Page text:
In "Hop," Justin(Kalomba Mboyi) desperately wants to watch the upcoming soccer match but his father Dieudonne(Ansou Diedhiou) is afraid that stealing cable could bring unwanted attention to their undocumented status. However, upon seeing his son's straight A's, he relents. And then almost immediately regrets it when the downstairs neighbors are so upset at their poor television reception that they toss Dieudonne's television out the window which does get the attention of the authorities. He is arrested while Justin gets away, stowing away in the back of Frans'(Jan Decleir) van. At first, Frans wants nothing more to do with him but soon warms to him with Frans' friend Gerda's(Antje de Boeck) intervention at the police station possibly staving off Dieudonne's deportation for a day.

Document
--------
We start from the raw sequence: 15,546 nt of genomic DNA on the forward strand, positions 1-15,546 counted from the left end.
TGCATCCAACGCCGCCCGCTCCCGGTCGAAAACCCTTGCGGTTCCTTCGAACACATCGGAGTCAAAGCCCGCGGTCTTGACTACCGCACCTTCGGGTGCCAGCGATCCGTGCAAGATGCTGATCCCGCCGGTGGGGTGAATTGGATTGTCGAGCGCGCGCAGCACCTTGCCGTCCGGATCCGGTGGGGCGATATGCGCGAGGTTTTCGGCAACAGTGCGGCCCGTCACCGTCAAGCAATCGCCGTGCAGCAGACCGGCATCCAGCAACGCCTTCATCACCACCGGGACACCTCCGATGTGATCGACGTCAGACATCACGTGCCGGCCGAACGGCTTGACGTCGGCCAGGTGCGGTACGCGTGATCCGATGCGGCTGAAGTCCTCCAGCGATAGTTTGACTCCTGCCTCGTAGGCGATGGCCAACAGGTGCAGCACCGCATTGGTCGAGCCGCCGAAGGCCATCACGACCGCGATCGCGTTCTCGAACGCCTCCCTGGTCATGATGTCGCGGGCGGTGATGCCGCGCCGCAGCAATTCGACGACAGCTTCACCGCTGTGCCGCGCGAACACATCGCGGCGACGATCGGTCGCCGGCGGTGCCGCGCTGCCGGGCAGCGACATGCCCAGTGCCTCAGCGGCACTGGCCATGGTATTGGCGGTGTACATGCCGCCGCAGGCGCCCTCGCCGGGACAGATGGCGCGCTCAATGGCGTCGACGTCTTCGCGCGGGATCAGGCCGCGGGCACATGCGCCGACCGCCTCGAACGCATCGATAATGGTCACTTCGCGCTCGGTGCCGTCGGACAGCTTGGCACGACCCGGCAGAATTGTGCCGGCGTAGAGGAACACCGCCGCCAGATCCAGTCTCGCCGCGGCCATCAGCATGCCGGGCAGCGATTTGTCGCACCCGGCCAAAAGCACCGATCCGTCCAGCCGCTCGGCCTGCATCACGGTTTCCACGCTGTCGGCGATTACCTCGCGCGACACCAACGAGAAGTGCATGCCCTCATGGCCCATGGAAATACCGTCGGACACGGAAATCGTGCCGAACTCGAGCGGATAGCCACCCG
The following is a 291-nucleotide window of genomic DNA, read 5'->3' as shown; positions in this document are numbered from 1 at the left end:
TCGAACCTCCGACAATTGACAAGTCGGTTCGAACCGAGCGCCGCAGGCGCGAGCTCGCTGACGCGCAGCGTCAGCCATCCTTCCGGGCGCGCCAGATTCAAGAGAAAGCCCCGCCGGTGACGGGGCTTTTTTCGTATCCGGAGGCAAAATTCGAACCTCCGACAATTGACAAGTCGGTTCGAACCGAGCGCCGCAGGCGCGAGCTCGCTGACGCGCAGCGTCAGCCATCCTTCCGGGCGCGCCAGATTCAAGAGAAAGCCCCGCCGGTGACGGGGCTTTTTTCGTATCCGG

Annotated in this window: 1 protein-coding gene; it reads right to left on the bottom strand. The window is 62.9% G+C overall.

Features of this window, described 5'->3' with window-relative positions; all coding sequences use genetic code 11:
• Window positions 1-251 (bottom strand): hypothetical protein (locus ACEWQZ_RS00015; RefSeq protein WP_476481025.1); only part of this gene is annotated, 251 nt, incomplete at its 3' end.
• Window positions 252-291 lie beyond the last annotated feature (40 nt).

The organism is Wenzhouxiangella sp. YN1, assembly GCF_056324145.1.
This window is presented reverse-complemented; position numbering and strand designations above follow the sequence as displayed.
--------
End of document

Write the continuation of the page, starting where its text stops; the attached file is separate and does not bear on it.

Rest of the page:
Proving that any movie that gets both pygmy and anarchist into the same sentence cannot be all bad, "Hop" initially cultivates the eyes with its crisp black and white cinematography with a couple of well-timed splashes of color. To its credit, the movie smartly explores such serious issues as immigration and identity in Belgium where there is a more than healthy mistrust of the authorities and that is divided by language which is supposed to be united by soccer. However, while the idea of The Hop makes sense in theory, the movie is seemingly unwilling to seriously explore its consequences, falling on the sentimental and cliched side of the equation in the process.